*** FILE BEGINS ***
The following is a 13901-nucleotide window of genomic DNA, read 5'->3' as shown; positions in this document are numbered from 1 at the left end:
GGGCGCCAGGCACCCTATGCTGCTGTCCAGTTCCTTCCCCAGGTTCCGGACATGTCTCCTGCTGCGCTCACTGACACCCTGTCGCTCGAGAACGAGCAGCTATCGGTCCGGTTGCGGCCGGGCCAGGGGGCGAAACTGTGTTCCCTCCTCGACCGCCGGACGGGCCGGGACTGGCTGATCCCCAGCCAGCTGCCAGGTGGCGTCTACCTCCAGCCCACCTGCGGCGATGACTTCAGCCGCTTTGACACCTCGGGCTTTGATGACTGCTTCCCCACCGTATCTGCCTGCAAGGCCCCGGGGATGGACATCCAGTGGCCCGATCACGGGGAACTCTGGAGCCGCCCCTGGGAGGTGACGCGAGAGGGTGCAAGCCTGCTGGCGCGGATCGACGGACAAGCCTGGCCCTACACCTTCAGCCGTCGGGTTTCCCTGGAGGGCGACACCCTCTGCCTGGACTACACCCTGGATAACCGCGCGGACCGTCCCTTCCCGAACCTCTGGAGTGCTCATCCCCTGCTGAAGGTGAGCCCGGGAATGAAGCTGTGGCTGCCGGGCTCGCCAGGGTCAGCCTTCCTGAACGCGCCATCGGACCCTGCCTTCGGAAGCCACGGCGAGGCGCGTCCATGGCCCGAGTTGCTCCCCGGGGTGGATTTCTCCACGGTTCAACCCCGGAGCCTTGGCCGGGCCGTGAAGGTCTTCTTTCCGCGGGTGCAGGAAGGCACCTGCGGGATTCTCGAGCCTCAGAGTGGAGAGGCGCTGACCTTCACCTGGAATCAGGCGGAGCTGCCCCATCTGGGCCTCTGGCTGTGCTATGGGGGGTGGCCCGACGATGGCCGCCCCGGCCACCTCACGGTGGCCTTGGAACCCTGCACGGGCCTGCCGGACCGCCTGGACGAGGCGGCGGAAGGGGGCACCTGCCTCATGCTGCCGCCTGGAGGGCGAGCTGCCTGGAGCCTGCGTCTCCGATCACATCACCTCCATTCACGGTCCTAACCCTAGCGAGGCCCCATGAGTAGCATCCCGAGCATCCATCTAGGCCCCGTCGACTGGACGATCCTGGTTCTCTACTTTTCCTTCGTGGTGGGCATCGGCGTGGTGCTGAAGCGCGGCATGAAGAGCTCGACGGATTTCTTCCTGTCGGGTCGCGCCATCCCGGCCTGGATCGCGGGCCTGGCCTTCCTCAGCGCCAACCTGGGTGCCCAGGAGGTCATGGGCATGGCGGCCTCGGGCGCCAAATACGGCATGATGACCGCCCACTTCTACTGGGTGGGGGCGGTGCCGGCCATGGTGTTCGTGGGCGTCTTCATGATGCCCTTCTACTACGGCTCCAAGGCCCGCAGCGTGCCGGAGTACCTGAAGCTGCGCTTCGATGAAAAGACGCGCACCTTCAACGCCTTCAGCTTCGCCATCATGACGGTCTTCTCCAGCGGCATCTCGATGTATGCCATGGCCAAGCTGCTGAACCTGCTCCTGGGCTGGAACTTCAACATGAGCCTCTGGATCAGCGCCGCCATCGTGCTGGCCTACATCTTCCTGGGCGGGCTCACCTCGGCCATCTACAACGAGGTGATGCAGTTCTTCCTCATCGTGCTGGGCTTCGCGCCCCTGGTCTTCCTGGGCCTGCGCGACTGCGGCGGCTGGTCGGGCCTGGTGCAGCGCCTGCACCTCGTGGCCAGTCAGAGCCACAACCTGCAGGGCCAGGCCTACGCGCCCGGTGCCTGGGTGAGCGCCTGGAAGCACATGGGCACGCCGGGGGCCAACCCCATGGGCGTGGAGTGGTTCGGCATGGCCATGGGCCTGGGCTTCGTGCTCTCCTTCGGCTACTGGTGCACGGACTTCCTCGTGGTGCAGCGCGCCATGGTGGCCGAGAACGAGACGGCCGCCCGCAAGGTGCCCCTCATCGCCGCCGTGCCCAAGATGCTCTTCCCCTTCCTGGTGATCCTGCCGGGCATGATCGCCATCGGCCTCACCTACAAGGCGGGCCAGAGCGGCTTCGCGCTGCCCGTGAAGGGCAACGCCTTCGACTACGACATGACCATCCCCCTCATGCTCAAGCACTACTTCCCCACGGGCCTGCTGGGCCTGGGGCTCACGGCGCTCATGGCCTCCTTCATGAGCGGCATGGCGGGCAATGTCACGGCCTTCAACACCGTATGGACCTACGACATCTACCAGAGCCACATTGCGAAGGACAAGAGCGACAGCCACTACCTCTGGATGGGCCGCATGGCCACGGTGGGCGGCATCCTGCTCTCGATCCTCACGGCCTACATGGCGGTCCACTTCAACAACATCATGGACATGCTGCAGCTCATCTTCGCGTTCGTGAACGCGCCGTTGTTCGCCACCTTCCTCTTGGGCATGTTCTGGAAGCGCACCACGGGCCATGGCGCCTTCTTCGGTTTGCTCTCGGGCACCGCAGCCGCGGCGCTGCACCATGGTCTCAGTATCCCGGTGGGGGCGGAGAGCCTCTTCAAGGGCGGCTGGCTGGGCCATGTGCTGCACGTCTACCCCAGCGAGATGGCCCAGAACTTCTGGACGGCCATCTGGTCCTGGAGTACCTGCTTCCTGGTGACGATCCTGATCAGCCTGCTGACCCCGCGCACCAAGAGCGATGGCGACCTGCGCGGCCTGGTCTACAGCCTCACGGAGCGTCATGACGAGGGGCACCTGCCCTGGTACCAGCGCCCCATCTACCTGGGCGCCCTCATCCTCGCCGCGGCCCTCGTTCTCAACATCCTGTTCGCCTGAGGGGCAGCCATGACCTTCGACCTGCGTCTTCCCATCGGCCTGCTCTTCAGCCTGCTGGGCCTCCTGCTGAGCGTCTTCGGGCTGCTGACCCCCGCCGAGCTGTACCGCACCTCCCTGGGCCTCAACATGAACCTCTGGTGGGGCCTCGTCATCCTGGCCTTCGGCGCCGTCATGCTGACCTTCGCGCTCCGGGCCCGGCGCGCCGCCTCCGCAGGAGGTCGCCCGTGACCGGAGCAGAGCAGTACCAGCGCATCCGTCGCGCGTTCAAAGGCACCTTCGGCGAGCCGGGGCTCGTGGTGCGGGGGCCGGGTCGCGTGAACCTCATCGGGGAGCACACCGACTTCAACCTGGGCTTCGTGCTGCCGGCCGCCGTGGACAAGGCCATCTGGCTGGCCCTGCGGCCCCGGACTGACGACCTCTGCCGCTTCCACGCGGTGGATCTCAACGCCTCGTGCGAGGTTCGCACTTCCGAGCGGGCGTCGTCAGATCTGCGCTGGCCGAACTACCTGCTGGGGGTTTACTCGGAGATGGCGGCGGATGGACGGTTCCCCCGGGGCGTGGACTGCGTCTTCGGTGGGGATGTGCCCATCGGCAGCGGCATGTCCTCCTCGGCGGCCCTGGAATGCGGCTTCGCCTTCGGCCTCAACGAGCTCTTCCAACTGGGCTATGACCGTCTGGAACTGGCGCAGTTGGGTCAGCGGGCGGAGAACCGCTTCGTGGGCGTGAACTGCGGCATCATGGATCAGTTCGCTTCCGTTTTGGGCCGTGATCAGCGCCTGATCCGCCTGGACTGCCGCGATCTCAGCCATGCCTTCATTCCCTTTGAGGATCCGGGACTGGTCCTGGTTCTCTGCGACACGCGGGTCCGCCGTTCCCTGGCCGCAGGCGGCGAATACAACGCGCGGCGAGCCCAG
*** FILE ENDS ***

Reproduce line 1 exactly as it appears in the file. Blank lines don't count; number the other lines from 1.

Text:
The following is a 13901-nucleotide window of genomic DNA, read 5'->3' as shown; positions in this document are numbered from 1 at the left end: